How Do Housing Market Conditions Compare in 2004 and 2018?

With interest rates rising and house price appreciation slowing down or depreciating in some metro areas, it is worth recalling the conditions that prevailed prior to the housing market’s downturn in 2005 and to compare these with current market conditions. The table below compares key indicators on the housing market, employment, and household credit in 2004 and 2018. The comparison indicates that the housing market is less likely to suffer the huge price decline that prevailed from 2005 through 2012.

What are the key takeaways from these indicators?

First, housing supply is tighter. Supply conditions are tighter today than they were in 2004. In January 2004, there were 1.9 million housing units under construction, or 700 thousand more housing starts compared to August 2018. With more new construction, there were 2.15 million existing homes available for sale at the end January 2004 compared to only 1.88 as of August 2018. The inventory was sufficient to fill the demand for approximately four months in both 2001 and 2018, but the inventory of homes for sale in 2001 started to rise steeply so that by April 2008, there was enough inventory to meet 11 months of demand. With more new construction at that time, the rental vacancy rate was 10.4 percent in the first quarter of 2004 compared to 6.8 percent in the second quarter of 2018.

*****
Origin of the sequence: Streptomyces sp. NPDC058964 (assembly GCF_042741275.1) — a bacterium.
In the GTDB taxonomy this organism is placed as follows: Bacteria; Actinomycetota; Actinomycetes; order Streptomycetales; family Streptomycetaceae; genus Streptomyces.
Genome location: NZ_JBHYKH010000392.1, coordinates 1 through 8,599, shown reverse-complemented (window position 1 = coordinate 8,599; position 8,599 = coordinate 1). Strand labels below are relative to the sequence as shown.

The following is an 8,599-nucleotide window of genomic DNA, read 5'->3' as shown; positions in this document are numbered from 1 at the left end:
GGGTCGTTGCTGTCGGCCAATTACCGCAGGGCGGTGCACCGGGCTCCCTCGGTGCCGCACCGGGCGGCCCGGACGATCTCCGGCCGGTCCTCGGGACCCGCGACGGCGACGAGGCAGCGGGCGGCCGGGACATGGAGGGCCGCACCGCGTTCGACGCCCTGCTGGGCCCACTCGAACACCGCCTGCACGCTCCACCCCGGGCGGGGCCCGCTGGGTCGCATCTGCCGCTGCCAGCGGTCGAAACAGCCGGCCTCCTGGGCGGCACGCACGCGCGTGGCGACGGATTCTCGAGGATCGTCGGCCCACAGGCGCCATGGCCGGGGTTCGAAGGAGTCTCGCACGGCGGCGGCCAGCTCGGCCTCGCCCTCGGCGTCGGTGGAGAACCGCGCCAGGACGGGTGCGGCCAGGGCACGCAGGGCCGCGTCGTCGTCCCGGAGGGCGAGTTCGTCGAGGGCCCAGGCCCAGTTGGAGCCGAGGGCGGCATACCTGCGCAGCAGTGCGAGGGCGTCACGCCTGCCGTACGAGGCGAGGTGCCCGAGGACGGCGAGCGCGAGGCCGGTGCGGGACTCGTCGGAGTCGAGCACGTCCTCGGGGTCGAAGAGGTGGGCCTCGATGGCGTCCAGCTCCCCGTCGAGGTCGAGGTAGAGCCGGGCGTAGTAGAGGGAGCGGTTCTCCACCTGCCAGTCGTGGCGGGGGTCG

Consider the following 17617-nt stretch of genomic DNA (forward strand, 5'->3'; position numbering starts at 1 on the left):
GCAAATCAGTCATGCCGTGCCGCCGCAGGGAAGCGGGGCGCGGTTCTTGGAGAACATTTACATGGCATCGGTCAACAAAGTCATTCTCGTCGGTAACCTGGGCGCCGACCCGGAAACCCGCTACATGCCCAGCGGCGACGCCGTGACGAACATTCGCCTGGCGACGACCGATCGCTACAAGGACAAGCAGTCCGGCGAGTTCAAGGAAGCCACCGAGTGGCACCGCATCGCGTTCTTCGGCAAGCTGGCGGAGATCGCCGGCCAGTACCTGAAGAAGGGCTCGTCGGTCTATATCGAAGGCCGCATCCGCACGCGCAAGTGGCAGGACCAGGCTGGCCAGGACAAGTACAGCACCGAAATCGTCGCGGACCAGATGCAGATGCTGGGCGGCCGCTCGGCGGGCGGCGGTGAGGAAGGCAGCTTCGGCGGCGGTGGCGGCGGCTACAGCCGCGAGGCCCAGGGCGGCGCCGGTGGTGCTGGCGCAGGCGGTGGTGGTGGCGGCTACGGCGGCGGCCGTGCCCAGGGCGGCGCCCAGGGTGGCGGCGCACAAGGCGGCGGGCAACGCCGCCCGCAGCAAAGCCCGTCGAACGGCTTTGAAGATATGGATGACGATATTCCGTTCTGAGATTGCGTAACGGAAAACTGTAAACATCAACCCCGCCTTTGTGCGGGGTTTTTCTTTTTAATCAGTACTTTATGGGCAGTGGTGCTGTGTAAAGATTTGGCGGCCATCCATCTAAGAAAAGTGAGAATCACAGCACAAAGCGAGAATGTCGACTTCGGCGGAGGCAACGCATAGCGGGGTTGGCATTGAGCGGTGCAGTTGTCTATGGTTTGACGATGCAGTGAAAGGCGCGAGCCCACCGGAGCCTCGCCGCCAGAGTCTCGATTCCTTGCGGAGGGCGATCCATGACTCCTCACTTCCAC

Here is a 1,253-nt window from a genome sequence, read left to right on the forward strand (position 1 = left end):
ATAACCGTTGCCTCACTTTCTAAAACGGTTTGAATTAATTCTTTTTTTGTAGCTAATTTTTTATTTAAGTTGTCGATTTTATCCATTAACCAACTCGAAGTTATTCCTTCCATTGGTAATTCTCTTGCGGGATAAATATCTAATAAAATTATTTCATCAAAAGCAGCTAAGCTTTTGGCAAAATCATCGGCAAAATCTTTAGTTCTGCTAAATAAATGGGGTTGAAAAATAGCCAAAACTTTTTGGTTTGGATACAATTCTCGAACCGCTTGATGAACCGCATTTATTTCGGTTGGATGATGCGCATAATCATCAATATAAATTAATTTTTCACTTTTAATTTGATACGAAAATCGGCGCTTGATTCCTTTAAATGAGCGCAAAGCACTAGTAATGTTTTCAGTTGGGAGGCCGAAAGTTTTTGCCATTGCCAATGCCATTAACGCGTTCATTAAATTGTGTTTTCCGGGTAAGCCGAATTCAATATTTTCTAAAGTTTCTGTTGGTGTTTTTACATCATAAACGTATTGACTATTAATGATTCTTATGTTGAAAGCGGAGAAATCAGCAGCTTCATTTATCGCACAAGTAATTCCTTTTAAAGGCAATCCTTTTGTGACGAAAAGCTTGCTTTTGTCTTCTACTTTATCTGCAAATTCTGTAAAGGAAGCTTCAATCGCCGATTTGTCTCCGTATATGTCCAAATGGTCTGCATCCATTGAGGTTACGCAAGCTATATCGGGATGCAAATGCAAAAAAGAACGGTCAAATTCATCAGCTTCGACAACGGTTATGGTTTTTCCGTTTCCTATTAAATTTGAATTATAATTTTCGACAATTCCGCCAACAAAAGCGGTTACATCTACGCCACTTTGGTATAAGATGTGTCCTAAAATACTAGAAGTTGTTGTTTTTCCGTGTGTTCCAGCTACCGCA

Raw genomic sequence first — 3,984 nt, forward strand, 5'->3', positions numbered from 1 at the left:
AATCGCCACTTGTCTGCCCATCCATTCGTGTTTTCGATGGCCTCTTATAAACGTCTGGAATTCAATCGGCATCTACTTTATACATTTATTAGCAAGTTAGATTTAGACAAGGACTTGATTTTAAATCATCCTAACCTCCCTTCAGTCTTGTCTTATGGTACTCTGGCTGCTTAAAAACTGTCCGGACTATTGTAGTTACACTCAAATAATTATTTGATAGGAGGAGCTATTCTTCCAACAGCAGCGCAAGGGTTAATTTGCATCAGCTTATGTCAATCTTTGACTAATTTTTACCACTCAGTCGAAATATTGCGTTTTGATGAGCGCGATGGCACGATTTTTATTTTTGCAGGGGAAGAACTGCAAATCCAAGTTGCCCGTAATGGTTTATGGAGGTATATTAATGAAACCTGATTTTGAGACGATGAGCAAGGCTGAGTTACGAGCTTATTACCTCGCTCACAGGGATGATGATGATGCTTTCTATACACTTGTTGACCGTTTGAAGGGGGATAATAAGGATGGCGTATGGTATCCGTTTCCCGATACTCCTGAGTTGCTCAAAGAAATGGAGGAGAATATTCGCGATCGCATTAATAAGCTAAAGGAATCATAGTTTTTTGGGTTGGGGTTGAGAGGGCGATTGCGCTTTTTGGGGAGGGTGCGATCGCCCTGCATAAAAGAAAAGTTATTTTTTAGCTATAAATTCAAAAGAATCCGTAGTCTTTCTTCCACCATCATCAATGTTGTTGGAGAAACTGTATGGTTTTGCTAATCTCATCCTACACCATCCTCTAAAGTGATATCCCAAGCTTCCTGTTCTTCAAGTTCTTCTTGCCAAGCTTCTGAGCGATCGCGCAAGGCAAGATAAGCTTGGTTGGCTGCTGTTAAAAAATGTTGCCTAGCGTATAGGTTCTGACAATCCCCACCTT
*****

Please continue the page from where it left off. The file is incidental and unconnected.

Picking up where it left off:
Second, households were more indebted and credit quality was lower, making them more vulnerable to rising interest rates and depreciating home prices.  Mortgage debt accounted for 81 percent of disposable income in the first quarter of 2004 compared to only 66 percent in 2018. As a percent of gross domestic product, the mortgage debt of households and non-profit organizations was equivalent to 59 percent of gross domestic product in the first quarter of 2004, which is higher than the 50 percent figure in the second quarter of 2018. In January 2004, 90 percent of deposits was lent out as commercial loans, compared to only 77 percent as of September 2018.  The lower level of debt means that any increase in payment defaults in 2018 will not be amplified as much throughout the financial system and the economy than what did occur during the housing and financial market meltdown in 2008-2010.

During the housing market crash and financial meltdown that started to unravel in 2005, the size of adjustable rate mortgages, the poorer quality of credit, and the extraction of homeowners’ equity created a toxic brew that spurred a vicious cycle of falling prices, more foreclosures, and further price declines that lasted until January 2012 (the median price of existing homes sold fell to a low of $154,600 in January 2012 from a peak of $230,400 in July 2006, a 33 percent drop). Although the foreclosure inventory in the first quarter of 2004 is about the same level as in the second quarter of 2018, the level of mortgages in the foreclosure inventory rose to approximately two million mortgages in the foreclosure inventory during each quarter from 2009 through 2011. As of the second quarter of 2018, the mortgages in the foreclosure process amount to 402,540.